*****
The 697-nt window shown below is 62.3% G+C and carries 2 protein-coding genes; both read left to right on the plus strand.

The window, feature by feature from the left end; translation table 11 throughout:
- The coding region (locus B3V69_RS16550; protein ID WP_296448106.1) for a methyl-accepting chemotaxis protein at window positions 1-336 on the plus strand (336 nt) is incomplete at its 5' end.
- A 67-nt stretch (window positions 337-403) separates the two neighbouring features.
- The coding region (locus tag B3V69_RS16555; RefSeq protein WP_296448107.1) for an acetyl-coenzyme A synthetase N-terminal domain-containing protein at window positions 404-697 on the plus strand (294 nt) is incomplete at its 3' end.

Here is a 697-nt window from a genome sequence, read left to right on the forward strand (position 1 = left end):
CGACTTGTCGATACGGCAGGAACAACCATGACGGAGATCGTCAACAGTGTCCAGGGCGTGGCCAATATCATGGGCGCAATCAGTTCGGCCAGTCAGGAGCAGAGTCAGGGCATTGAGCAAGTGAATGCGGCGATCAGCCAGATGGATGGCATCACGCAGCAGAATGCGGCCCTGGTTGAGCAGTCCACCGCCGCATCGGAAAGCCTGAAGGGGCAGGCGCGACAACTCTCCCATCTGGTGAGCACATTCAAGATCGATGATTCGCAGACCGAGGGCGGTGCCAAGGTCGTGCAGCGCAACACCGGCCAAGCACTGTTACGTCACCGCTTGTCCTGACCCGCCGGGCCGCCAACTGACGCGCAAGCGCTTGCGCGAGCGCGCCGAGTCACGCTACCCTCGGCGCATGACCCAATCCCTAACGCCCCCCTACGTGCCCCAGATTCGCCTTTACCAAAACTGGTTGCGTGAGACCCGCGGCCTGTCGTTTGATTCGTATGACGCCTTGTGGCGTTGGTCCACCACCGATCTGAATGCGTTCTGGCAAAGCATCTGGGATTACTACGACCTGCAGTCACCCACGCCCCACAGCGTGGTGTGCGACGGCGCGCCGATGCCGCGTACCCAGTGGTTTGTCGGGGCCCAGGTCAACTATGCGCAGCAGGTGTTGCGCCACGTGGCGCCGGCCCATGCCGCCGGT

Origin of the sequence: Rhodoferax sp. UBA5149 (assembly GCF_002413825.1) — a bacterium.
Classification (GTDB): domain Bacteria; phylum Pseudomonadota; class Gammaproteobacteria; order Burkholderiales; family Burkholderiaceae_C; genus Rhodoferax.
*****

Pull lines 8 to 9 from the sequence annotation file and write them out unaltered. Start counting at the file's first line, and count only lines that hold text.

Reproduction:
Origin of the sequence: Rhodoferax sp. UBA5149 (assembly GCF_002413825.1) — a bacterium.
Classification (GTDB): domain Bacteria; phylum Pseudomonadota; class Gammaproteobacteria; order Burkholderiales; family Burkholderiaceae_C; genus Rhodoferax.